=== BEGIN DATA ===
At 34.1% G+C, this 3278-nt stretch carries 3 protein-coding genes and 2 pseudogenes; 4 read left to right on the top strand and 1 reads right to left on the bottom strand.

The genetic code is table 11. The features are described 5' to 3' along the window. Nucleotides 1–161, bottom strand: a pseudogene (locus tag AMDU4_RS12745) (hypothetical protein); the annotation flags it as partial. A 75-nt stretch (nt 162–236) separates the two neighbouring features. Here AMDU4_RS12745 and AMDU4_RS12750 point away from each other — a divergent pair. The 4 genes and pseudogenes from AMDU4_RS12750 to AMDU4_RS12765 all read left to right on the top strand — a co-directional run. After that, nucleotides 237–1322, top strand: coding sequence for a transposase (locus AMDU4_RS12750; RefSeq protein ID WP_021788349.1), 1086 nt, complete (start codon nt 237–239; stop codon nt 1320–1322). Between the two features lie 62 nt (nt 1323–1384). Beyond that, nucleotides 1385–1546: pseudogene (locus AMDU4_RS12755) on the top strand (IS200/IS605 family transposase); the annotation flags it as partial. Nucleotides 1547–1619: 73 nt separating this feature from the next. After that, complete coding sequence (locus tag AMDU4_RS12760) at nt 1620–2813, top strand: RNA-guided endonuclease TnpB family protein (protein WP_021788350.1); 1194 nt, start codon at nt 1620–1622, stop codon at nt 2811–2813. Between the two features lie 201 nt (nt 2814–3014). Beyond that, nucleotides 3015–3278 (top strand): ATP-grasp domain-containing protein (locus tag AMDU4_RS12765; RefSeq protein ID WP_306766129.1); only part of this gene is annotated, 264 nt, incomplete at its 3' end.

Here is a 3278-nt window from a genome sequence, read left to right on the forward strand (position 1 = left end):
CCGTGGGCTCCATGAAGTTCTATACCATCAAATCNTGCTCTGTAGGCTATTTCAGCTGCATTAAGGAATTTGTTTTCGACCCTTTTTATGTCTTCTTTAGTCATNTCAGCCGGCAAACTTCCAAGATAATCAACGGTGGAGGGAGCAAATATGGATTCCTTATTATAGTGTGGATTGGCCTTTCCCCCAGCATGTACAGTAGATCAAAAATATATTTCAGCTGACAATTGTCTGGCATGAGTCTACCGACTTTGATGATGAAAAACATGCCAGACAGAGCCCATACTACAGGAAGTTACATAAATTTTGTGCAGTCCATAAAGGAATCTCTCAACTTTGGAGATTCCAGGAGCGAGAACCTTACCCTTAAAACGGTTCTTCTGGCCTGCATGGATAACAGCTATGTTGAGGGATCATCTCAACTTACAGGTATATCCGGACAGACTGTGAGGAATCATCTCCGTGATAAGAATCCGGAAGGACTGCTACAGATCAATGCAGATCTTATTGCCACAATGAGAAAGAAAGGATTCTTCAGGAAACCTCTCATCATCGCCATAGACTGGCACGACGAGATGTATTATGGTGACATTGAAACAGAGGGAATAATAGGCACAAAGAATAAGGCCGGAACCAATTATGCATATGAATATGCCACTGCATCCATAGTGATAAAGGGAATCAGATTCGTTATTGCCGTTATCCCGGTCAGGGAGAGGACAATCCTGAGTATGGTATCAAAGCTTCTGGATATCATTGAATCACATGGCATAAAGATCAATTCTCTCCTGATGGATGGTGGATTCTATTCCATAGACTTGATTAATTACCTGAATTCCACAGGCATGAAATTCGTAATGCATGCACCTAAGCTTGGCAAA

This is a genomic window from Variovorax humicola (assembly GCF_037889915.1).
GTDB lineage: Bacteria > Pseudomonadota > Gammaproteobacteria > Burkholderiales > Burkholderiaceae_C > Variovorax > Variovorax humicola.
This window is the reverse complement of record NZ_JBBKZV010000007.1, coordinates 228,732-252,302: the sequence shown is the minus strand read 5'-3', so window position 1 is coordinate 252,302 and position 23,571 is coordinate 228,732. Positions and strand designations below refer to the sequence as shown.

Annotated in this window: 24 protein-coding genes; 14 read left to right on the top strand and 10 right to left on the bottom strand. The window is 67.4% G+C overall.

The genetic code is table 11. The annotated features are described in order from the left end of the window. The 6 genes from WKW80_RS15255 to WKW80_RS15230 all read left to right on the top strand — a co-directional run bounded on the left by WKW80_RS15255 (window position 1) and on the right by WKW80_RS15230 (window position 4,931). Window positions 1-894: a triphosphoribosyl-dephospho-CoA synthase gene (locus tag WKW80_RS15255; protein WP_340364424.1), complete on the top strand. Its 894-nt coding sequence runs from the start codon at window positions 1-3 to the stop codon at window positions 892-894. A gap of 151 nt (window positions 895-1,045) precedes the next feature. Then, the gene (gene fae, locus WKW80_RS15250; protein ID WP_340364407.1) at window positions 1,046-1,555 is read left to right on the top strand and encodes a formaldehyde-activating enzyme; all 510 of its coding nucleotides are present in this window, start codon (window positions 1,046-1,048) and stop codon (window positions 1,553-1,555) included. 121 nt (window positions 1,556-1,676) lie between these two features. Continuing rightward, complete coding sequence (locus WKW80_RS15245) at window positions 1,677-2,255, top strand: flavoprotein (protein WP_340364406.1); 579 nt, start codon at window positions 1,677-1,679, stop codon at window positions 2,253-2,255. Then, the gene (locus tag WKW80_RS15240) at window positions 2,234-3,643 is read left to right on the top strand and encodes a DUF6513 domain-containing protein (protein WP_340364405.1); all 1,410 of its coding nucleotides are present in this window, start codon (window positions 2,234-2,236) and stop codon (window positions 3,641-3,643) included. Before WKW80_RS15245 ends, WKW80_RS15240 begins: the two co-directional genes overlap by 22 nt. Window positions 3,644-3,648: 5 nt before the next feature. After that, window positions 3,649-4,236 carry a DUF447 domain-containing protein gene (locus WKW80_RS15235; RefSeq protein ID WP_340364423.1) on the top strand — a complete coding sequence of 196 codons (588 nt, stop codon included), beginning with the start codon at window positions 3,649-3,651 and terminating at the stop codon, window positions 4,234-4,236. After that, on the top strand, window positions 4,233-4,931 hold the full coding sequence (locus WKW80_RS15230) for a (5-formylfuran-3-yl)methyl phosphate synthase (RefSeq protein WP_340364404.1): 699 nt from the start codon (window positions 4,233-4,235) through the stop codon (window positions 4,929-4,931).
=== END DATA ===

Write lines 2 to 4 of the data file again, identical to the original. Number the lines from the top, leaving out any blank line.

The genetic code is table 11. The features are described 5' to 3' along the window. Nucleotides 1–161, bottom strand: a pseudogene (locus tag AMDU4_RS12745) (hypothetical protein); the annotation flags it as partial. A 75-nt stretch (nt 162–236) separates the two neighbouring features. Here AMDU4_RS12745 and AMDU4_RS12750 point away from each other — a divergent pair. The 4 genes and pseudogenes from AMDU4_RS12750 to AMDU4_RS12765 all read left to right on the top strand — a co-directional run. After that, nucleotides 237–1322, top strand: coding sequence for a transposase (locus AMDU4_RS12750; RefSeq protein ID WP_021788349.1), 1086 nt, complete (start codon nt 237–239; stop codon nt 1320–1322). Between the two features lie 62 nt (nt 1323–1384). Beyond that, nucleotides 1385–1546: pseudogene (locus AMDU4_RS12755) on the top strand (IS200/IS605 family transposase); the annotation flags it as partial. Nucleotides 1547–1619: 73 nt separating this feature from the next. After that, complete coding sequence (locus tag AMDU4_RS12760) at nt 1620–2813, top strand: RNA-guided endonuclease TnpB family protein (protein WP_021788350.1); 1194 nt, start codon at nt 1620–1622, stop codon at nt 2811–2813. Between the two features lie 201 nt (nt 2814–3014). Beyond that, nucleotides 3015–3278 (top strand): ATP-grasp domain-containing protein (locus tag AMDU4_RS12765; RefSeq protein ID WP_306766129.1); only part of this gene is annotated, 264 nt, incomplete at its 3' end.

Here is a 3278-nt window from a genome sequence, read left to right on the forward strand (position 1 = left end):
CCGTGGGCTCCATGAAGTTCTATACCATCAAATCNTGCTCTGTAGGCTATTTCAGCTGCATTAAGGAATTTGTTTTCGACCCTTTTTATGTCTTCTTTAGTCATNTCAGCCGGCAAACTTCCAAGATAATCAACGGTGGAGGGAGCAAATATGGATTCCTTATTATAGTGTGGATTGGCCTTTCCCCCAGCATGTACAGTAGATCAAAAATATATTTCAGCTGACAATTGTCTGGCATGAGTCTACCGACTTTGATGATGAAAAACATGCCAGACAGAGCCCATACTACAGGAAGTTACATAAATTTTGTGCAGTCCATAAAGGAATCTCTCAACTTTGGAGATTCCAGGAGCGAGAACCTTACCCTTAAAACGGTTCTTCTGGCCTGCATGGATAACAGCTATGTTGAGGGATCATCTCAACTTACAGGTATATCCGGACAGACTGTGAGGAATCATCTCCGTGATAAGAATCCGGAAGGACTGCTACAGATCAATGCAGATCTTATTGCCACAATGAGAAAGAAAGGATTCTTCAGGAAACCTCTCATCATCGCCATAGACTGGCACGACGAGATGTATTATGGTGACATTGAAACAGAGGGAATAATAGGCACAAAGAATAAGGCCGGAACCAATTATGCATATGAATATGCCACTGCATCCATAGTGATAAAGGGAATCAGATTCGTTATTGCCGTTATCCCGGTCAGGGAGAGGACAATCCTGAGTATGGTATCAAAGCTTCTGGATATCATTGAATCACATGGCATAAAGATCAATTCTCTCCTGATGGATGGTGGATTCTATTCCATAGACTTGATTAATTACCTGAATTCCACAGGCATGAAATTCGTAATGCATGCACCTAAGCTTGGCAAA